Fandango at the Wall
Arturo O’Farrill & the Afro Latin Jazz Orchestra featuring Special Guests
By Kabir Sehgal
By the Numbers
- Over 60 musicians
- 5 principal recording sessions (including at border wall between San Diego & Tijuana)
- 32 songs recorded: eleven big band, seven small group, fourteen son jarocho
The diplomatic relationship between the United States and Mexico has soured considerably in the last few years. When the US President launched his campaign in 2015 with a speech that blamed Mexicans, he tore off the scabs of what was already a fraught relationship that has involved periods of bigotry, invasions, and wars. Yet considering the two-hundred-year up-and-down relationship between these two countries, it might be easy to dismiss the recent antagonism as just the latest swing or even a return to normal of mutual skepticism. But we shouldn’t be so complacent or dismissive because this distrust and suspicion, left unchecked, can turn into darker forces.
So, it falls upon private citizens and individuals to promote cross-border friendship and rapprochement. And that is ultimately the goal of Fandango at the Wall: to bring the people of the United States and Mexico together through music. After all, we don’t just share a border but families and friends, histories and futures. Our countries are interconnected, and our fates are interlinked. Indeed, we should root for and help each other.
One of these individuals working to bring our countries together is Jorge Francisco Castillo. He is a retired librarian who organizes the Fandango Fronterizo Festival, which began in 2008. It’s a cross-border fandango, like a jam session, that features son jarocho music from Veracruz, Mexico. Once a year, around Memorial Day, these son jarocho musicians gather on both sides of the border wall in Tijuana and San Diego, and they perform a fandango. Members of the public are encouraged to come, eat, sing, and enjoy the festivities. Jorge’s vision has grown into a movement in which hundreds of people attend the festival, and many around the world have taken notice.
Maestro Arturo O’Farrill, who was born in Mexico, came across a story about Jorge and the fandango in the New York Times. He instantly thought it could be grist for a project that tears down the human-made walls that form between people. So, we traveled to Tijuana to meet Jorge and asked him if he’d like to collaborate on a new project, and he said yes. And then we got to work!
Fandango at the Wall tears down three types of wall: (1) physical walls, as we recorded musicians on both sides of the San Diego and Tijuana border; (2) musical walls, as we invited special guests from different musical traditions such as jazz, classical, Broadway, hip hop, san jarocho; and (3) recording borders, as we recorded both outside in the live environment and also in a recording studio.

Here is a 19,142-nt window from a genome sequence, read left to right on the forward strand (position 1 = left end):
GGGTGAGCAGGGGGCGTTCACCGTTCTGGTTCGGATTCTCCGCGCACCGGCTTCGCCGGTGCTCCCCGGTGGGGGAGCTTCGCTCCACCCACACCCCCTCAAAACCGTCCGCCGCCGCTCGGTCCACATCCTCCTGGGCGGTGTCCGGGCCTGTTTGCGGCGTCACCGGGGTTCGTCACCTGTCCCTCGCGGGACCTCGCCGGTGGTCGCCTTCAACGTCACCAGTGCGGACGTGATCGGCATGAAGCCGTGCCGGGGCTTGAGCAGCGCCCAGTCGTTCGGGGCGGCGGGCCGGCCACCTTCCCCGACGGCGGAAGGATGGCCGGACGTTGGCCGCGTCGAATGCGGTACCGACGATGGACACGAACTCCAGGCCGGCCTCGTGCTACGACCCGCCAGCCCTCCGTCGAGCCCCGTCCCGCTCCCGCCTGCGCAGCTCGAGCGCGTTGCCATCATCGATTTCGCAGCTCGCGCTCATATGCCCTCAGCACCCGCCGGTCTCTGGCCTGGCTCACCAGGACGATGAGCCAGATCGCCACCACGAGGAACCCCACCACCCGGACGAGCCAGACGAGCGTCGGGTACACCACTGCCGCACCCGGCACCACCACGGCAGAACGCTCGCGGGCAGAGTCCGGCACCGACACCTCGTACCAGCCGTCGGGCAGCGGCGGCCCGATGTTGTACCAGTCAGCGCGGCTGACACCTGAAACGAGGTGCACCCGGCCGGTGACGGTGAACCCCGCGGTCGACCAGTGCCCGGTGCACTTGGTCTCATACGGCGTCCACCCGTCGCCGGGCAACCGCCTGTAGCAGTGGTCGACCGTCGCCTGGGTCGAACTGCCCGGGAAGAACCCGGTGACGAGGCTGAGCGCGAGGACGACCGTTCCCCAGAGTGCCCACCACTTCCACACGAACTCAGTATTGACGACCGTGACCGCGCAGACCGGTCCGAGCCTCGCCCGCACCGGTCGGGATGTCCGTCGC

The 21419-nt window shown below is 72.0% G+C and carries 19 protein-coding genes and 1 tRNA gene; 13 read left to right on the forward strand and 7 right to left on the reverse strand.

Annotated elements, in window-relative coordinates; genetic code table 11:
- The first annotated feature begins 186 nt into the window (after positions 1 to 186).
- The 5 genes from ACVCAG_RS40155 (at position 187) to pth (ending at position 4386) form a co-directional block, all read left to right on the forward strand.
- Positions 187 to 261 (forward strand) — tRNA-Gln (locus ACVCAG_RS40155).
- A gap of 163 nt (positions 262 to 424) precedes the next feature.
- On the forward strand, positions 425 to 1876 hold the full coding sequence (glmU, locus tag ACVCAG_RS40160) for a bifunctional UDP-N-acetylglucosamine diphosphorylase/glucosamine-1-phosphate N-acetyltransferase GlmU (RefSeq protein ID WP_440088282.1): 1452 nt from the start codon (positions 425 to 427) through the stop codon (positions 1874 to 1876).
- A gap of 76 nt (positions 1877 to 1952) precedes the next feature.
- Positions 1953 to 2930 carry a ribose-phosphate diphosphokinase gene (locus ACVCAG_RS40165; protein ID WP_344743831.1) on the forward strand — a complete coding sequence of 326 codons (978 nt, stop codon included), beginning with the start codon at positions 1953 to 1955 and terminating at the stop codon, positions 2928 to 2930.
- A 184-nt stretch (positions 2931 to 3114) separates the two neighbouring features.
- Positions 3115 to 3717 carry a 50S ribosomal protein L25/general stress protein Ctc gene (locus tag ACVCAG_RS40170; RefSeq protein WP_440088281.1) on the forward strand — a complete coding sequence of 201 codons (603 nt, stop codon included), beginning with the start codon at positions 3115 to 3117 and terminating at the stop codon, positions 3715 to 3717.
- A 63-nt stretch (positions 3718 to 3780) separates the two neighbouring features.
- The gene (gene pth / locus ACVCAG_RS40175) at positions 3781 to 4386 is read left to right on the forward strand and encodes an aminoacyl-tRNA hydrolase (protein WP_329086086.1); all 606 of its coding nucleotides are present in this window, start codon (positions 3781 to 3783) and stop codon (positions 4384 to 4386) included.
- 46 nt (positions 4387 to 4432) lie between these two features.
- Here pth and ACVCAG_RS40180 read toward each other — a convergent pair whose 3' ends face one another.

What is more, this project has several formats: (1) the music album to which you’re listening; (2) a book on the history of United States-Mexico (with a foreword by historian Douglas Brinkley and afterword by Ambassador Andrew Young); (3) and a documentary which is in the works, that focuses on the lives of the son jarocho musicians.
If you want to learn more about the making of the album, please read the book (which is sold and available separately by Hachette Audio & Grand Central Press), as the first chapter is a lengthy description of what it took to make this project happen. It also provides biographical information on the special guest artists and provides more descriptions on the key songs. It explores the history of son jarocho music and contextualizes its role in the Mexican diaspora within the US.
But here is the short version: on this album, you will hear the incredible Arturo O’Farrill and the Afro Latin Jazz Orchestra making music with some of the best son jarocho musicians in the world like Patrico Hidalgo, Ramón Gutiérrez Hernández, and Tacho Utrera, Fernando Guadarrama Olivera, among others. You will hear the virtuosity of Regina Carter on violin, Akua Dixon on cello, and the tantalizing rhythms of Antonio Sanchez. The terrific Villalobos Brothers inject their songs with passion and intensity. Rahim AlHaj Trio and Sahba Motallebi brilliantly bring the traditions of the Middle East. Ana Tijoux electrifies with her rap performance, and Mandy Gonzalzes takes your breath away with her powerful and searing vocals.
Arturo and I have made five albums together, including Cuba: The Conversation Continues, which we recorded in Havana in December 2014, at the same time the US and Cuba were restoring governmental relations. With its diplomatic undercurrent, that production is the precursor to Fandango at the Wall, which has proven to be the most challenging yet. Mobilizing a small army of musicians, producers, staff to stage a concert was a significant amount of work. But it was worth it.
Here is the moment that struck me: the border wall was behind us, the sun was setting over the Pacific Ocean, the crowd was yelling “Epa” and “Otra!”, and the band was grooving. Many of us were in tears as we took everything in. For a moment, we had helped to turn a symbol of division into a common space of peace and harmony.
Fandango at the Wall is ultimately a project of convergence. I hope that as you listen to this music, you’ll hear the possibilities of what the relationship between the United States and Mexico can become. And that we as artists and activists continue to create the world in which we want to live.
New York, NY